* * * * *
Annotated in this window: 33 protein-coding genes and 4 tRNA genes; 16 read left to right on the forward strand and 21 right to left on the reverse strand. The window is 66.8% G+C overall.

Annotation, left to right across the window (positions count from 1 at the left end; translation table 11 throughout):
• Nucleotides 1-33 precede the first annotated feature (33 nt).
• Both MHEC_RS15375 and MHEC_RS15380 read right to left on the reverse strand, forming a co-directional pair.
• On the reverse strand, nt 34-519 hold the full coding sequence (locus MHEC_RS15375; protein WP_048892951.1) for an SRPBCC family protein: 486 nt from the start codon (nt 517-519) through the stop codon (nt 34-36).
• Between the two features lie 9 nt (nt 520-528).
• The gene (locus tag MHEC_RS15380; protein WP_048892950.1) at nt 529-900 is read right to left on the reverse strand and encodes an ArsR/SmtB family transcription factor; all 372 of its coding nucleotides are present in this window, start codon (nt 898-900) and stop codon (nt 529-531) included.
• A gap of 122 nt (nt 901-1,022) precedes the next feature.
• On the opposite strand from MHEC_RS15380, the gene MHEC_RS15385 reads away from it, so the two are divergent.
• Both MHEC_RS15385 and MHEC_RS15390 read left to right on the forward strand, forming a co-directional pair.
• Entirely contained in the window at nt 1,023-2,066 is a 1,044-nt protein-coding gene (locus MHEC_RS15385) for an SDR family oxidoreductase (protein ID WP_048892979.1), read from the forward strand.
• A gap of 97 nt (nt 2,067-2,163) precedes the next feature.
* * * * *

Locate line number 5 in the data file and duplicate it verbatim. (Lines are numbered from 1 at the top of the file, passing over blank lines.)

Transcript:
• On the reverse strand, nt 34-519 hold the full coding sequence (locus MHEC_RS15375; protein WP_048892951.1) for an SRPBCC family protein: 486 nt from the start codon (nt 517-519) through the stop codon (nt 34-36).